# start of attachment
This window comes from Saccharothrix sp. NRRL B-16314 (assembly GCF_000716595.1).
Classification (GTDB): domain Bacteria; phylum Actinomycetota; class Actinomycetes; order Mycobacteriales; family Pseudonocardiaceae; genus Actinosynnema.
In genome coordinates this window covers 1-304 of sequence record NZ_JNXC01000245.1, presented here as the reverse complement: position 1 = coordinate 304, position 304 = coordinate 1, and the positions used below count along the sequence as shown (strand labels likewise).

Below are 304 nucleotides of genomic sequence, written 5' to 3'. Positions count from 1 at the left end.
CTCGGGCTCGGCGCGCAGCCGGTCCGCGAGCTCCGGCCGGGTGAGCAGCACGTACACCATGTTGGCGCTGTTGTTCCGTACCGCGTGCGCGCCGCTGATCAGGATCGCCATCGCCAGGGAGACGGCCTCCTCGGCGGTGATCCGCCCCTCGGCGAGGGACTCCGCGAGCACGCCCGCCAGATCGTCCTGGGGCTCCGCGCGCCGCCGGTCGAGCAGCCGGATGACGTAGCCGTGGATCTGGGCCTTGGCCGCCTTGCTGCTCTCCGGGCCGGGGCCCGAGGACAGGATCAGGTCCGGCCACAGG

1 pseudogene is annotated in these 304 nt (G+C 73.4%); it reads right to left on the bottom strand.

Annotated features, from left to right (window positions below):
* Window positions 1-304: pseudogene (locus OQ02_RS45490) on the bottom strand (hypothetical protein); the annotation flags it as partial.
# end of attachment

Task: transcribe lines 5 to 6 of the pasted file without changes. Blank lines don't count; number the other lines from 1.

CTCGGGCTCGGCGCGCAGCCGGTCCGCGAGCTCCGGCCGGGTGAGCAGCACGTACACCATGTTGGCGCTGTTGTTCCGTACCGCGTGCGCGCCGCTGATCAGGATCGCCATCGCCAGGGAGACGGCCTCCTCGGCGGTGATCCGCCCCTCGGCGAGGGACTCCGCGAGCACGCCCGCCAGATCGTCCTGGGGCTCCGCGCGCCGCCGGTCGAGCAGCCGGATGACGTAGCCGTGGATCTGGGCCTTGGCCGCCTTGCTGCTCTCCGGGCCGGGGCCCGAGGACAGGATCAGGTCCGGCCACAGG

1 pseudogene is annotated in these 304 nt (G+C 73.4%); it reads right to left on the bottom strand.